I won’t say the Seahawks will never again make another Super Bowl (I’ve learned my lesson making that guarantee), but I will say the team will look TOTALLY different from the top to the bottom the next time they do. And, if I’m ultimately proven right, then why not blow it all up now and get a jumpstart on things? What are we waiting for? To age another ten-plus years while being in the same place we are now? What’s the point of that?

Looking At Some Of The Impactful 2020 Seahawks Additions

Football teams have a number of players who carry over from year to year – you always try to do whatever you can to keep your very best players at your most important positions – but for the most part teams are constantly evolving. You need an influx of fresh blood every season if your goal is to improve; rare is the team that just tries to hold onto the players they’ve already got (even then, that only lasts about a year or so before the salary cap constraints force you to start the inevitable churn). So much of a team’s success depends on the quality of those incoming players (and the relative health of your best guys), that it can be easy to overlook their accomplishments.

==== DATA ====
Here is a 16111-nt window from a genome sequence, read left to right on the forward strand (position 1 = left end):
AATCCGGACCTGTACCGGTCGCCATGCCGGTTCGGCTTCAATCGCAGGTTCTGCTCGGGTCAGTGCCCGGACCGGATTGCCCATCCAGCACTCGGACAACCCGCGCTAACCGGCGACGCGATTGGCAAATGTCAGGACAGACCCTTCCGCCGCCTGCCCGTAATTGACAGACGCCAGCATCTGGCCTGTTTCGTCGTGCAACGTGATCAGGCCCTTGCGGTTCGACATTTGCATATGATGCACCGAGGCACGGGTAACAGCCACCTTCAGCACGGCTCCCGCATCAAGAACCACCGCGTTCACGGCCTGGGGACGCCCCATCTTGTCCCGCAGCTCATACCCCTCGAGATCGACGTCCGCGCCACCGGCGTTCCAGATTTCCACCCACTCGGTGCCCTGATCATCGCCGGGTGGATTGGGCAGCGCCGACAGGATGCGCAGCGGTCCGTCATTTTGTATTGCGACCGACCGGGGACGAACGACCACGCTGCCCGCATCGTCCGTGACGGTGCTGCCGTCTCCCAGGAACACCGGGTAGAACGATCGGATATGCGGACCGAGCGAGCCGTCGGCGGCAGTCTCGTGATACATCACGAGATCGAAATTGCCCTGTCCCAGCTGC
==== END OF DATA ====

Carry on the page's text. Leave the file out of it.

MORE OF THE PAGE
The 2019 Seahawks were a pleasant surprise that made the playoffs, but they were never really serious contenders for the Super Bowl. The 2020 Seahawks have been a pleasant surprise that has already locked up the NFC West; it’s debatable if this team can contend for a Super Bowl, but it’s inarguable that these Seahawks are better than the ones from a season ago. So, let’s take a look at – and try to rank in order of their impact – the new guys who have pushed us a little further over the hump.

In honor of the 12’s, let’s talk about the Top 12 most impactful newcomers. As you’ll see, they’re not all technically new to the team, but I’m also including guys who were holdovers who hardly played at all before this year. Before we get to the Top 12, here are a few honorable mentions: